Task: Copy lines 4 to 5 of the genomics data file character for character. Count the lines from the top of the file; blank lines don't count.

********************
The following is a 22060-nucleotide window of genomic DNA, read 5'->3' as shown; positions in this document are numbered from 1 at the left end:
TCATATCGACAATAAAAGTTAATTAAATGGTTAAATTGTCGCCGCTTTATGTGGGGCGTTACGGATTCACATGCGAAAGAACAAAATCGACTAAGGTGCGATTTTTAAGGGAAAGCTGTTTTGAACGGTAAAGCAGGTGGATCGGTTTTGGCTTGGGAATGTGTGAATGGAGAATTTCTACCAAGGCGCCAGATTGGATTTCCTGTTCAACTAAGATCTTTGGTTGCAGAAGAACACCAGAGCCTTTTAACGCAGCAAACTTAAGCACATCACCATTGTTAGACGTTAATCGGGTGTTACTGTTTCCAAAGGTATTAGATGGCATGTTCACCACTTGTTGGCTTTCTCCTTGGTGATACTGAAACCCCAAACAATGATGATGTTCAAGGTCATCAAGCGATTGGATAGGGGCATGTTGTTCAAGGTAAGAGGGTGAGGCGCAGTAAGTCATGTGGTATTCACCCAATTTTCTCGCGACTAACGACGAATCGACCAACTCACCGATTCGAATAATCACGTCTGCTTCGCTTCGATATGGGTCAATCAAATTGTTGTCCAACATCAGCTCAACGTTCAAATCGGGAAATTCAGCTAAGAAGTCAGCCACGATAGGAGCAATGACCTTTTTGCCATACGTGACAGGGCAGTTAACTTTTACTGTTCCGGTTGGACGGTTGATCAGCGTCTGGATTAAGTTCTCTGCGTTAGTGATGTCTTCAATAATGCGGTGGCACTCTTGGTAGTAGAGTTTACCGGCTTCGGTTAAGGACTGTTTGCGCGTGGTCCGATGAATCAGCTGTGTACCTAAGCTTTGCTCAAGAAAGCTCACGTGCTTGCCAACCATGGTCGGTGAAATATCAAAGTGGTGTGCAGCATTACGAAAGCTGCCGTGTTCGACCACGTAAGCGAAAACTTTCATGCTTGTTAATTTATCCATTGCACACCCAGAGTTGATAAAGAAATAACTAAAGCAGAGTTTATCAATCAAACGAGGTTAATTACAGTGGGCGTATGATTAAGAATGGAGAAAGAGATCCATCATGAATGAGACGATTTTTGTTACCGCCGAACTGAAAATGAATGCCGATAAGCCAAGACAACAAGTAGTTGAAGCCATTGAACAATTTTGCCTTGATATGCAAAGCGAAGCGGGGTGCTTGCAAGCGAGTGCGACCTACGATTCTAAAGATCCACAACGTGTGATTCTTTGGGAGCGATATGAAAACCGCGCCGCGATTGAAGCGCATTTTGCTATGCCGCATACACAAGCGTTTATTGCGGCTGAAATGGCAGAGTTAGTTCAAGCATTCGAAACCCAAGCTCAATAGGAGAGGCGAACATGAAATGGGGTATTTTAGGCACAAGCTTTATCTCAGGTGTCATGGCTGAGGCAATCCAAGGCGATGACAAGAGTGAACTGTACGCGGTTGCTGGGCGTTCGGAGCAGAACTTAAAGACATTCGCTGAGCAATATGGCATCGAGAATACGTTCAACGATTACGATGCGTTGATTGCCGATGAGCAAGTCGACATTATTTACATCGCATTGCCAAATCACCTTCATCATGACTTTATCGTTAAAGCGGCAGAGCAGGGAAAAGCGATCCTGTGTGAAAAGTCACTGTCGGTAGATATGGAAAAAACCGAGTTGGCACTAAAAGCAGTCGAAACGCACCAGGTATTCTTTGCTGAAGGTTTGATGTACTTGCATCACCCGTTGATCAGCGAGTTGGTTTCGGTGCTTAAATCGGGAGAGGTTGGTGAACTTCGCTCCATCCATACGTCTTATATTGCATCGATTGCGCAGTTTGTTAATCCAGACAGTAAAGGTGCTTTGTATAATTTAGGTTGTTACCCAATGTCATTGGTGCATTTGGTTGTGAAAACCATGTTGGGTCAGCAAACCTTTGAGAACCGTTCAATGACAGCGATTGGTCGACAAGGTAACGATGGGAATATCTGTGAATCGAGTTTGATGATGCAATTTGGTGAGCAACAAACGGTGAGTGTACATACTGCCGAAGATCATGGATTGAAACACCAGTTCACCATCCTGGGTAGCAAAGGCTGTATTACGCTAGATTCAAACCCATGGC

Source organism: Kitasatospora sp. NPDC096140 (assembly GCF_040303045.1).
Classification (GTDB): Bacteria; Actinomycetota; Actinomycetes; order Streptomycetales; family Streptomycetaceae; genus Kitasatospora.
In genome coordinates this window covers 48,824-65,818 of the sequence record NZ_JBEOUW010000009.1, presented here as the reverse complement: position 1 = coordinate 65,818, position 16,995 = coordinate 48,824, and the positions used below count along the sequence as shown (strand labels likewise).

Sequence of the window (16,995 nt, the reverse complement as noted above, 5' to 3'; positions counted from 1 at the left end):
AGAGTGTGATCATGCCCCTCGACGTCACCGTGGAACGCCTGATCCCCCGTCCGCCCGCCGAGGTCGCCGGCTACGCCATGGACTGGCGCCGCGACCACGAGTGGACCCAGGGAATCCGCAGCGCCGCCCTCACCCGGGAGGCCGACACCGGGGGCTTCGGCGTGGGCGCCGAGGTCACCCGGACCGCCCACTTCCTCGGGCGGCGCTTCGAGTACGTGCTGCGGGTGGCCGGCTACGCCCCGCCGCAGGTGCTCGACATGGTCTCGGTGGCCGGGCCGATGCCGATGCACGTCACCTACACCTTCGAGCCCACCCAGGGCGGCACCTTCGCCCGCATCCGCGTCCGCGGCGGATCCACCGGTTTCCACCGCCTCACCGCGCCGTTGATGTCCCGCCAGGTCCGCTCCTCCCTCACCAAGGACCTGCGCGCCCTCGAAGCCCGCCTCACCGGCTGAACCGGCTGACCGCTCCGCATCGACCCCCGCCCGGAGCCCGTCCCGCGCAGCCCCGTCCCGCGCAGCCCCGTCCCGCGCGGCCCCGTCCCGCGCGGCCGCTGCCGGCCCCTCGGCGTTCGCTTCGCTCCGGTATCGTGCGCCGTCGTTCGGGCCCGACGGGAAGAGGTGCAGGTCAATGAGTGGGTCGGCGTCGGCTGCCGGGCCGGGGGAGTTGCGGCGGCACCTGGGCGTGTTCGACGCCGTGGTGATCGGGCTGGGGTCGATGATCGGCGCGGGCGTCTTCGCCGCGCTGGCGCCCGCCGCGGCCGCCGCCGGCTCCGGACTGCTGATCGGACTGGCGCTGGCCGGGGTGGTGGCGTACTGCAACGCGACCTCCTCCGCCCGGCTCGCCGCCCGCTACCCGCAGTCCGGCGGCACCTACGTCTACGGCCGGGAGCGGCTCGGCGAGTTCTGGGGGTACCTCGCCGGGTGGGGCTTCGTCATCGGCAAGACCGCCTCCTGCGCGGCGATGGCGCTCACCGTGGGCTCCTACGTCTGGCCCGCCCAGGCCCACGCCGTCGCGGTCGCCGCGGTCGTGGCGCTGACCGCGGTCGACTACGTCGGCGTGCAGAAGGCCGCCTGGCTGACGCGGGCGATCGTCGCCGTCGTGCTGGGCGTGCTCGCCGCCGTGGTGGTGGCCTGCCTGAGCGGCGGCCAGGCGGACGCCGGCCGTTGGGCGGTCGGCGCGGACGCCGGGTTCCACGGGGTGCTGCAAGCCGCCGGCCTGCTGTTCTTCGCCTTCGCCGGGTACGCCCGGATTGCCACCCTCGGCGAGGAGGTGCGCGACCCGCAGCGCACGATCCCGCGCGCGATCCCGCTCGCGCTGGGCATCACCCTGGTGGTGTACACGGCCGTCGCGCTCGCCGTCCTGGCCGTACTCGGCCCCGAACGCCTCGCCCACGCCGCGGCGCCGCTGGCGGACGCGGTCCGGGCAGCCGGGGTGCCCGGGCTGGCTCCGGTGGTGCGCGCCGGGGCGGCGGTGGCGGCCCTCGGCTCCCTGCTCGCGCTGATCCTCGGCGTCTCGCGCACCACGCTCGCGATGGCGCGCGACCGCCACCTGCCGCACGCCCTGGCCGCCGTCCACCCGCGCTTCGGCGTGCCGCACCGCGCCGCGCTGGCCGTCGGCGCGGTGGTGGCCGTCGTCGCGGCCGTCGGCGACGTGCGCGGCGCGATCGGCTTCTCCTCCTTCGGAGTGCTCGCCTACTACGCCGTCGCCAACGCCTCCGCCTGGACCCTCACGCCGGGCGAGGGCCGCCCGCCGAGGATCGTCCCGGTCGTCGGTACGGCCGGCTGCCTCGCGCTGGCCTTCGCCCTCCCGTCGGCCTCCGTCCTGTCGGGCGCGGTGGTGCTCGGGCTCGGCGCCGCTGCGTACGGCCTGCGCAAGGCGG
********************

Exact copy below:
Classification (GTDB): Bacteria; Actinomycetota; Actinomycetes; order Streptomycetales; family Streptomycetaceae; genus Kitasatospora.
In genome coordinates this window covers 48,824-65,818 of the sequence record NZ_JBEOUW010000009.1, presented here as the reverse complement: position 1 = coordinate 65,818, position 16,995 = coordinate 48,824, and the positions used below count along the sequence as shown (strand labels likewise).